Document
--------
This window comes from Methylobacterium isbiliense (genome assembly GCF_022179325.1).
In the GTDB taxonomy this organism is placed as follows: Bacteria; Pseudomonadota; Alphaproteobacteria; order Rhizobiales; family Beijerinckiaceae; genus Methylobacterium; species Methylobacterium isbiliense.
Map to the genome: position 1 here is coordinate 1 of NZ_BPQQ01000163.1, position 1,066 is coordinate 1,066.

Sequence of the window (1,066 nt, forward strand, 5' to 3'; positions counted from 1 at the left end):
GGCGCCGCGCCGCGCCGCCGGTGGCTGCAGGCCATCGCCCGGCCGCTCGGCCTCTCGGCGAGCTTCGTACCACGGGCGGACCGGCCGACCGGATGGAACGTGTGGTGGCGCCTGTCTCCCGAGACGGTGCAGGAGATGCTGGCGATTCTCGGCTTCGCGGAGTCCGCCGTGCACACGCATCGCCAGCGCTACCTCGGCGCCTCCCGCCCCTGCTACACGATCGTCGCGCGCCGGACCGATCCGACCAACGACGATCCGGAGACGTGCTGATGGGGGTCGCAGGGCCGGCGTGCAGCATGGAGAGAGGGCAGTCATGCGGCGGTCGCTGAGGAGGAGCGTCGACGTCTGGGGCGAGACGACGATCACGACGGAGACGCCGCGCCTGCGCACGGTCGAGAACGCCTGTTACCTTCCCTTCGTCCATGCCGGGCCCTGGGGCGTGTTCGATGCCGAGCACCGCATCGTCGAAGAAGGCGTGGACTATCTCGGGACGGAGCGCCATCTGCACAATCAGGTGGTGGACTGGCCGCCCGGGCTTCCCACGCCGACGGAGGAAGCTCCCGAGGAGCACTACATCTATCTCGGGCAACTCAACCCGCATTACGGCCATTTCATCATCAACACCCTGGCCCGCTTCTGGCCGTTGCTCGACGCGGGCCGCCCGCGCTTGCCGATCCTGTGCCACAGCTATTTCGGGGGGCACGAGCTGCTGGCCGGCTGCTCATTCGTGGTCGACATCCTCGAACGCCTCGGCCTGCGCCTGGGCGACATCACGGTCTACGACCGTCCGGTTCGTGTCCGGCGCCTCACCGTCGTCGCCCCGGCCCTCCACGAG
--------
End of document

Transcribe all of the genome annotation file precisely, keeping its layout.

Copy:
This window comes from Methylobacterium isbiliense (genome assembly GCF_022179325.1).
In the GTDB taxonomy this organism is placed as follows: Bacteria; Pseudomonadota; Alphaproteobacteria; order Rhizobiales; family Beijerinckiaceae; genus Methylobacterium; species Methylobacterium isbiliense.
Map to the genome: position 1 here is coordinate 1 of NZ_BPQQ01000163.1, position 1,066 is coordinate 1,066.

Sequence of the window (1,066 nt, forward strand, 5' to 3'; positions counted from 1 at the left end):
GGCGCCGCGCCGCGCCGCCGGTGGCTGCAGGCCATCGCCCGGCCGCTCGGCCTCTCGGCGAGCTTCGTACCACGGGCGGACCGGCCGACCGGATGGAACGTGTGGTGGCGCCTGTCTCCCGAGACGGTGCAGGAGATGCTGGCGATTCTCGGCTTCGCGGAGTCCGCCGTGCACACGCATCGCCAGCGCTACCTCGGCGCCTCCCGCCCCTGCTACACGATCGTCGCGCGCCGGACCGATCCGACCAACGACGATCCGGAGACGTGCTGATGGGGGTCGCAGGGCCGGCGTGCAGCATGGAGAGAGGGCAGTCATGCGGCGGTCGCTGAGGAGGAGCGTCGACGTCTGGGGCGAGACGACGATCACGACGGAGACGCCGCGCCTGCGCACGGTCGAGAACGCCTGTTACCTTCCCTTCGTCCATGCCGGGCCCTGGGGCGTGTTCGATGCCGAGCACCGCATCGTCGAAGAAGGCGTGGACTATCTCGGGACGGAGCGCCATCTGCACAATCAGGTGGTGGACTGGCCGCCCGGGCTTCCCACGCCGACGGAGGAAGCTCCCGAGGAGCACTACATCTATCTCGGGCAACTCAACCCGCATTACGGCCATTTCATCATCAACACCCTGGCCCGCTTCTGGCCGTTGCTCGACGCGGGCCGCCCGCGCTTGCCGATCCTGTGCCACAGCTATTTCGGGGGGCACGAGCTGCTGGCCGGCTGCTCATTCGTGGTCGACATCCTCGAACGCCTCGGCCTGCGCCTGGGCGACATCACGGTCTACGACCGTCCGGTTCGTGTCCGGCGCCTCACCGTCGTCGCCCCGGCCCTCCACGAG